PRESS RELEASE: 25 February 2002

A FURTHER 645 FARMS OVER 200,000 ANIMALS LISTED AS CULLED SINCE LAST OFFICIAL 'CONFIRMED' CASE


Has the disease really been eradicated or is it just the method of recording Infected Premises which has changed?

Over 200,000 animals and 645 farms have been added to the Foot and Mouth slaughter and premises totals since the last case was 'confirmed' on the 30 September 2001 Since the 1 January 2002, alone,  85,948 animals have been added to the slaughter figures.

Also, since the last official 'confirmed' case a further 645 premises have been added to the number of affected premises rising from 9,488 on the 30 Sept 2001 to 10,133 on 20 February 2002.  'Affected premises' includes Infected Premises, Dangerous Contacts, Slaughter on Suspicion and Contiguous Cull premises.

The slaughter figures have increased from 3,907,561 animals on 30 Sept 2001 to 4,112,021 on 21 February 2002.   A total increase in the number of animals slaughtered of 204,446 since 30 Sept 2001. All figures are derived from the DEFRA website.

The Government has said in Parliamentary Answers (17 Dec and 24 Jan) that circa 6,000 animals have been culled since the end of the epidemic, as a result of returning sero positive results on blood testing.  The question must be put as to why it has also proved necessary to include a further 198,000 animals in the slaughter totals. If this is purely due to 'cleaning up' of data at DEFRA it still raises the question as to how the figures could still be adrift by 85,000 on 1 January 2002. Since 1 May 2001 the NFMG have been asking Government for its definition of a 'Confirmed Case' of FMD.  Are Infected Premises confirmed on clinical signs, the presence of antibodies or the presence of live virus?  An answer is still awaited.   Certainly until the 30 September antibody positive results were determining Infected Premises, so why has the criterion changed?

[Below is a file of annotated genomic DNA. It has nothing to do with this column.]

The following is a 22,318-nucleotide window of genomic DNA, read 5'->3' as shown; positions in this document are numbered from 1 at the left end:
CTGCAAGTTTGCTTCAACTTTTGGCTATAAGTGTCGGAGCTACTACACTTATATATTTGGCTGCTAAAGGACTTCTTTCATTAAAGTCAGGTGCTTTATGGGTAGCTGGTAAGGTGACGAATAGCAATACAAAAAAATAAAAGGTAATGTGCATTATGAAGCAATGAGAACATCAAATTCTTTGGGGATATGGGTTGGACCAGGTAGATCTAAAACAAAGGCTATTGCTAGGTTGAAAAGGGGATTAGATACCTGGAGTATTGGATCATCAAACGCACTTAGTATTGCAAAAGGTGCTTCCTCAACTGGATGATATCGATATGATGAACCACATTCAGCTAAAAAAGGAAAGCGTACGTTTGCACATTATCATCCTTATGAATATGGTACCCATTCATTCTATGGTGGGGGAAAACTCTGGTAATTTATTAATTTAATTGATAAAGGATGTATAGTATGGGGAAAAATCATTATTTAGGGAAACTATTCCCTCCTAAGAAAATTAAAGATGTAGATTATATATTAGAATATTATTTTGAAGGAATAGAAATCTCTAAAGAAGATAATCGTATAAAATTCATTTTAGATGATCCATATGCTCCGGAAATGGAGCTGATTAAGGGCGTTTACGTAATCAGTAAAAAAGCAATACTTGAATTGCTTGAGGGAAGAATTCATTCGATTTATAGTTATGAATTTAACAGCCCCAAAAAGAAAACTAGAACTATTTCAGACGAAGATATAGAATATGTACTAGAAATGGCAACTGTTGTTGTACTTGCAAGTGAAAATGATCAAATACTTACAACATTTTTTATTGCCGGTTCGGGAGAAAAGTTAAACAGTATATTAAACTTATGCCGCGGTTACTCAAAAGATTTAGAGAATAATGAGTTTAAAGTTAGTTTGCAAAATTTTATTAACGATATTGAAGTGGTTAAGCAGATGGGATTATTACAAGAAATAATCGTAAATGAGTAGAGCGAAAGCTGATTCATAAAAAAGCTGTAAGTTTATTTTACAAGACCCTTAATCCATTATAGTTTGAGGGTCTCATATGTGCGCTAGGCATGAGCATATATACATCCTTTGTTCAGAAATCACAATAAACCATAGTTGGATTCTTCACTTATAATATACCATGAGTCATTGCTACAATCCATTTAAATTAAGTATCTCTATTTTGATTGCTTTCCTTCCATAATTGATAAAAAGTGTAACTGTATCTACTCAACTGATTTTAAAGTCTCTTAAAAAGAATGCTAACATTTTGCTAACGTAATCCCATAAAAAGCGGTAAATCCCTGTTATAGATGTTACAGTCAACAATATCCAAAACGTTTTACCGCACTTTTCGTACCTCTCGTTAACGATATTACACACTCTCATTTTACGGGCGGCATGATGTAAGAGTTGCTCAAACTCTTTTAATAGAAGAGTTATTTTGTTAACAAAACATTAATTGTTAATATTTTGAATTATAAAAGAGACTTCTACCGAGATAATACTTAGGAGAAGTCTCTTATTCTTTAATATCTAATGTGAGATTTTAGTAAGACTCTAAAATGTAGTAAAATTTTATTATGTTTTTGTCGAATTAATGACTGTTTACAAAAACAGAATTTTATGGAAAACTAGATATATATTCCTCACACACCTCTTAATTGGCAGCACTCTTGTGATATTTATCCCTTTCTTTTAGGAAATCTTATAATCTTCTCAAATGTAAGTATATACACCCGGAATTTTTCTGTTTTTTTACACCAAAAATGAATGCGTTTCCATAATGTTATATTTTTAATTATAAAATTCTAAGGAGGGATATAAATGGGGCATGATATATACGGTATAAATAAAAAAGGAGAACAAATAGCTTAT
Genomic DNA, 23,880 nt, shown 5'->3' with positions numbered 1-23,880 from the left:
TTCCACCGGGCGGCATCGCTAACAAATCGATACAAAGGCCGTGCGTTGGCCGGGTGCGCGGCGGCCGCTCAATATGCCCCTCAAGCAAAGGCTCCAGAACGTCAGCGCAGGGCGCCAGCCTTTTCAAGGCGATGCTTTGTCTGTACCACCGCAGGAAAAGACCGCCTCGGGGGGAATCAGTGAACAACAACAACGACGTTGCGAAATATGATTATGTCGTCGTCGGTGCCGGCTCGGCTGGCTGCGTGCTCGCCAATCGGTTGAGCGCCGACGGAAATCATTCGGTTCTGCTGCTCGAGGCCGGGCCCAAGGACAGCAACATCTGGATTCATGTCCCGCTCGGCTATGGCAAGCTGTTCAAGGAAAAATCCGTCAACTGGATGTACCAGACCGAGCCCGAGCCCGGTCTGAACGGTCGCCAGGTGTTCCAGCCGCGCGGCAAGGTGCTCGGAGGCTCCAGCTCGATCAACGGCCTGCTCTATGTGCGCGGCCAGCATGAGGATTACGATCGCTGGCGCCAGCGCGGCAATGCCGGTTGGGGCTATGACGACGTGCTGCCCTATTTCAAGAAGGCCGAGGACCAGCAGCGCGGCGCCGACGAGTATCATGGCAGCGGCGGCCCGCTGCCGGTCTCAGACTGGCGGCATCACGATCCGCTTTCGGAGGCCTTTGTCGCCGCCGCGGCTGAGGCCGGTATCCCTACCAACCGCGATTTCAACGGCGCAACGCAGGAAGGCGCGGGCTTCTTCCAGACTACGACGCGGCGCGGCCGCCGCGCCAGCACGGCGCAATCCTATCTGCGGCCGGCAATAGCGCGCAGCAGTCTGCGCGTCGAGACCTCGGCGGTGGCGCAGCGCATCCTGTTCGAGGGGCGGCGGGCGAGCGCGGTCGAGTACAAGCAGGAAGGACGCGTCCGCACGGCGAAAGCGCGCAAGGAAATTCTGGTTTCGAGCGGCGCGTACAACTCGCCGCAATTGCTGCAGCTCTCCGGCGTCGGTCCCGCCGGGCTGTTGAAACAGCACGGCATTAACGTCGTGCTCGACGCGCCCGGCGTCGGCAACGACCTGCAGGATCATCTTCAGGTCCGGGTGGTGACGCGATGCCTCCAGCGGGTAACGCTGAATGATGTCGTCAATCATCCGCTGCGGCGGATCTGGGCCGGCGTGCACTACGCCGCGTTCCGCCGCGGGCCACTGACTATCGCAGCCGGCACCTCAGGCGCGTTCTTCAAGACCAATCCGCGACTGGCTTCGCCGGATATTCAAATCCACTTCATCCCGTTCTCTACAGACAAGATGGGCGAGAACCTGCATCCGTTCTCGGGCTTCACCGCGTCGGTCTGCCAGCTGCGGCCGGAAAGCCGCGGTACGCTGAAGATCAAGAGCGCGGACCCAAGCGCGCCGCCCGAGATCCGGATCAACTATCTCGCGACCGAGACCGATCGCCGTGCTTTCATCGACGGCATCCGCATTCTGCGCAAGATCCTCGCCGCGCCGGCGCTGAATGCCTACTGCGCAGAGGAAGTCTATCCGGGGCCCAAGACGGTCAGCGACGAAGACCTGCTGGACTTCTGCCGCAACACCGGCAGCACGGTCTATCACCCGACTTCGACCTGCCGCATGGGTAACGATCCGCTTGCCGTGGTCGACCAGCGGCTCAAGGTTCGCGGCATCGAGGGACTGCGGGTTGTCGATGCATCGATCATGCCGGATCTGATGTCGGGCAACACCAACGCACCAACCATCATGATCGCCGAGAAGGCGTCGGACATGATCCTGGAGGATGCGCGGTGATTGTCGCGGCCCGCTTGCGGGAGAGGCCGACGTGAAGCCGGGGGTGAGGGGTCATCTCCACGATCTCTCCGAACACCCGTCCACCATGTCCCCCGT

Much confusion surrounds the issues of why so many animals are still being slaughtered, and whether the disease has really been eradicated or whether it is the method of determining Infected Premises which has changed. 

Even more disturbing is the fact that the sheep found to be anti body positive at Kirkby Stephen, Cumbria was part of a sentinel flock.  Such a flock, put out on to the land to ensure there is no residual disease present, must have been previously screened to ensure it was free of FMD antibodies.   This then raises the questions, where, how and when did this sheep contract the infection.

Most perplexing of all is how the Government managed to persuade the Office International Epizooties, based in Paris, that the UK was disease free if sero positive cases were still being found.  It seems the Government has much to explain.

Contacts:   Janet Bayley, Val Lusmore, Anne Lambourn Further details and background papers are available if required.